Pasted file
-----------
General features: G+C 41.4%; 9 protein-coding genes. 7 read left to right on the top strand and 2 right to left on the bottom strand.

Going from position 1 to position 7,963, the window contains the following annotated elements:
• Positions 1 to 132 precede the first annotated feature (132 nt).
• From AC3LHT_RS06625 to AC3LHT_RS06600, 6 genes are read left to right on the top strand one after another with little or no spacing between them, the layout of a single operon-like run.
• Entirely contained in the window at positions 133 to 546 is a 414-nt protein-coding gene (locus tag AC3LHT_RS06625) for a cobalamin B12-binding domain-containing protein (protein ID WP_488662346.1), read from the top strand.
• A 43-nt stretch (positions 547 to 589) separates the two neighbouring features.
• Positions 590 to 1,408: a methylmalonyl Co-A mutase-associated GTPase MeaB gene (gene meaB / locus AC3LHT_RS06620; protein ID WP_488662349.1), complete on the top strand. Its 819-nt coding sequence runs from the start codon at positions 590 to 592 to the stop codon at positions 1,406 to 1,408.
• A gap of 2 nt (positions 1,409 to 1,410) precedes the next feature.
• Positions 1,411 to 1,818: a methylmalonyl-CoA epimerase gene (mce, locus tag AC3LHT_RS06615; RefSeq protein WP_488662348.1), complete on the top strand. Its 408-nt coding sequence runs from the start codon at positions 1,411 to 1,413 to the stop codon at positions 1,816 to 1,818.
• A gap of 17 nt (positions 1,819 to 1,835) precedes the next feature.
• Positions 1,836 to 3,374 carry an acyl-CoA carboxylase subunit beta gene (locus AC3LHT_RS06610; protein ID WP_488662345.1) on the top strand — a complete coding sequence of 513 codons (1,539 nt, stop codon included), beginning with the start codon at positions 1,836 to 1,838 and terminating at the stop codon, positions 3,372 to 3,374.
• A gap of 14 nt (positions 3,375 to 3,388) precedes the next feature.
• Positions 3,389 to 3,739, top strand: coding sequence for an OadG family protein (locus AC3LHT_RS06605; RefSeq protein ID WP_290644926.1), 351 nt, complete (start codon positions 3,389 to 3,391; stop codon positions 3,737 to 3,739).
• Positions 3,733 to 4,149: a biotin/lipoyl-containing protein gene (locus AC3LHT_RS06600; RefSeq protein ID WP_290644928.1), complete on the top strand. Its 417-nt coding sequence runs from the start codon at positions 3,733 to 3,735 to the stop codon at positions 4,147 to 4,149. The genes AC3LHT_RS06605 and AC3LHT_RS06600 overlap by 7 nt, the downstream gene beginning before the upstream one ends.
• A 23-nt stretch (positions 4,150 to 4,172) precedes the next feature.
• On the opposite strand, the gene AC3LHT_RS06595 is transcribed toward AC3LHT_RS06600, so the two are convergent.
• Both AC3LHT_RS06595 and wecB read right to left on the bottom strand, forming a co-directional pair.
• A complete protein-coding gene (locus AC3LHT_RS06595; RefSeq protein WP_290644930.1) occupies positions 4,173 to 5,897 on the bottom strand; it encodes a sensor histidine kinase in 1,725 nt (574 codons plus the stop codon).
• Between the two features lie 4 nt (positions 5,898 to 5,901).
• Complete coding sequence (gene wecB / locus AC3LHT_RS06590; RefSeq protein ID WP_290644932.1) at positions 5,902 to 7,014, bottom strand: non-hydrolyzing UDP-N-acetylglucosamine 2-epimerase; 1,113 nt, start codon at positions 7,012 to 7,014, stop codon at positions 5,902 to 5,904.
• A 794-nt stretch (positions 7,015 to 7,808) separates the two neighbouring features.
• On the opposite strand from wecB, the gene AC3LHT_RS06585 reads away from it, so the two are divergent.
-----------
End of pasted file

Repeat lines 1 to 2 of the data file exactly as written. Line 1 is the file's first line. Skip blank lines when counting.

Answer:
General features: G+C 41.4%; 9 protein-coding genes. 7 read left to right on the top strand and 2 right to left on the bottom strand.

Going from position 1 to position 7,963, the window contains the following annotated elements: